Woman Files Sexual Abuse Lawsuit against St. Thomas Priest and Professor
By Madeleine Baran
Minnesota Public Radio
October 14, 2013
|The Rev. Michael Keating gave a talk in March 2013 as part of the archdiocese's Rediscover speaker series called "Living in Communion with God." (YouTube)|
A Minnesota woman filed a lawsuit today accusing the Rev. Michael Keating, a popular professor at the University of St. Thomas, of sexually abusing her when she was a teenager and he was studying to become a priest in the late 1990s.
Keating was in his 40s at the time. The woman told MPR News that her family reported the abuse to Archbishop Harry Flynn in 2006 but an internal review determined there wasn't sufficient evidence to remove Keating from ministry. Instead of providing comfort, she said, church officials repeatedly questioned her for details and determined it wasn't abuse.
"It felt like a betrayal times two," she said. "First time, I'm betrayed by Keating, and then I'm betrayed by the archdiocese."
The woman, who is not named in the lawsuit, spoke to MPR News and a reporter from another news organization on the condition of anonymity. The complaint, filed by attorney Jeff Anderson in Ramsey County, alleges Keating "engaged in multiple instances of unpermitted, harmful, and offensive sexual contact" from 1997 to 2000 while he was a student. Keating's LinkedIn profile said he went to study in Rome in 1999. The school did not immediately respond to a request for enrollment and graduation dates.
Anderson, at a news conference at his St. Paul law firm Monday, said the Keating case is another example of the archdiocese failing to protect children from sexual abuse. "It's really about continued secrecy," he said. "It's a theme and a message that've rolled off my lips so many times that it sounds glib and it's not."
He called on authorities to convene a grand jury investigation to examine the archdiocese's response to clergy sexual abuse accusations.
• Twin Cities Archdiocese under scrutiny
The Archdiocese of St. Paul and Minneapolis told priests over the weekend that Keating is taking a leave of absence. In a memo, Auxiliary Bishop Lee Piche characterized the leave as temporary and voluntary. "Father Keating will not be exercising public priestly ministry" while on leave, he wrote.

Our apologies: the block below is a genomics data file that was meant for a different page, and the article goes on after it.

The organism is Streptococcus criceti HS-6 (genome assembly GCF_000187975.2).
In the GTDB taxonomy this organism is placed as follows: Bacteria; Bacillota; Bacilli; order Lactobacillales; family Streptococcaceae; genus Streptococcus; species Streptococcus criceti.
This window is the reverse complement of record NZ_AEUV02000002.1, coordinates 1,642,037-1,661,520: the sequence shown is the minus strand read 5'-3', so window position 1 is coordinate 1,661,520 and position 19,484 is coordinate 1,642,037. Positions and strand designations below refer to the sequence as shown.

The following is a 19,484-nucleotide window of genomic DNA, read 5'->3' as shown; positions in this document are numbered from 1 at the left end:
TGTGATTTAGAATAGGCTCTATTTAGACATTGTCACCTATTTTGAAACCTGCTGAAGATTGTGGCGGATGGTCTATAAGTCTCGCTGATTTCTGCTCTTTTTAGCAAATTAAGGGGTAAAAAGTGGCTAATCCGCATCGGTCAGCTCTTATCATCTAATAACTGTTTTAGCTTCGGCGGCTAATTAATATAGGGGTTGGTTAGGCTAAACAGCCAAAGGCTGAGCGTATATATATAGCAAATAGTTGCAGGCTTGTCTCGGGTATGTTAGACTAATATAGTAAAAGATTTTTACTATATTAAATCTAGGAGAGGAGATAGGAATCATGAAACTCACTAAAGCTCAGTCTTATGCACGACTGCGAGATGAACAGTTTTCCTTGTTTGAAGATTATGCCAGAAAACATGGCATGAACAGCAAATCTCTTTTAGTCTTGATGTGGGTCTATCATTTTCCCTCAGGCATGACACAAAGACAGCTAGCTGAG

Spokesmen for the archdiocese and the University of St. Thomas wouldn't say why Keating is on leave. Doug Hennes, St. Thomas' vice president for university and government relations, said Sunday that Keating's classes would be assigned to someone else. He didn't know when Keating might return.
On Monday, Jim Winterer, a spokesman for the University of St. Thomas, said he didn't know if the archdiocese had informed the university at the time of the initial allegations and he would try to determine what communication, if any, took place. He said no one in the communications department was aware of the abuse claims against Keating until today.
Keating, 57, did not respond to interview requests. A spokesman for the archdiocese declined to discuss the case and said he didn't know if Keating had an attorney — and was unable to arrange an interview.
Anderson's law firm was unable to find Keating over the weekend. On Saturday, Patrick Wall, the firm's lead researcher, served the summons on another priest who lives at the same residence. The priest threw the papers on the ground, Anderson said.
The Chisago County Sheriff's Office investigated allegations against Keating in 2006 and closed the case without criminal charges. The incident report said then-vicar general Rev. Kevin McDonough and church lawyer Andrew Eisenzimmer had told the woman's family to contact police.
The Archdiocese of St. Paul and Minneapolis also conducted its own investigation.
Internal reviewers on the archdiocese's clergy review board recommended that Keating be restricted from mentoring teenagers and young adults; receive "coaching with an industrial psychologist"; and submit to supervision by someone "with sufficient ecclesiastical seniority and authority," according to a 2007 letter from the archdiocese to one of the woman's family members.
The clergy review board also said the recommendations should be shared with the priest's supervisors, according to the letter. No one from the archdiocese was made available to explain why restrictions were placed on Keating if there was no finding of misconduct.
The laws of the Roman Catholic Church require a bishop to open a preliminary investigation into allegations of clergy sexual abuse of a minor and report the findings to the Vatican.
The latest allegations come as Archbishop John Nienstedt, who replaced Archbishop Harry Flynn in 2008, faces questions about his handling of other claims of clergy sexual abuse. "Our standard is zero tolerance for child abuse by priests and absolute accountability," Nienstedt wrote in a Sept. 27 letter to parishioners after an MPR News investigation showed the archbishop and other top church officials declined to warn parishioners of a priest's sexual misconduct. That priest, the Rev. Curtis Wehmeyer, is now in prison for sexually abusing two children and possessing child pornography.
A subsequent MPR News investigation found the archdiocese failed to inform police about "borderline illegal" pornography found on another priest's computer in 2004. A whistleblower turned over the pornography this year, and police reopened the investigation this month.
In response, Nienstedt announced the creation of a special task force, led by the Rev. Reginald Whitt, to review the archdiocese's procedures for handling allegations of clergy sexual abuse. The archdiocese has created other task forces in the past, and church law already dictates how dioceses should handle allegations.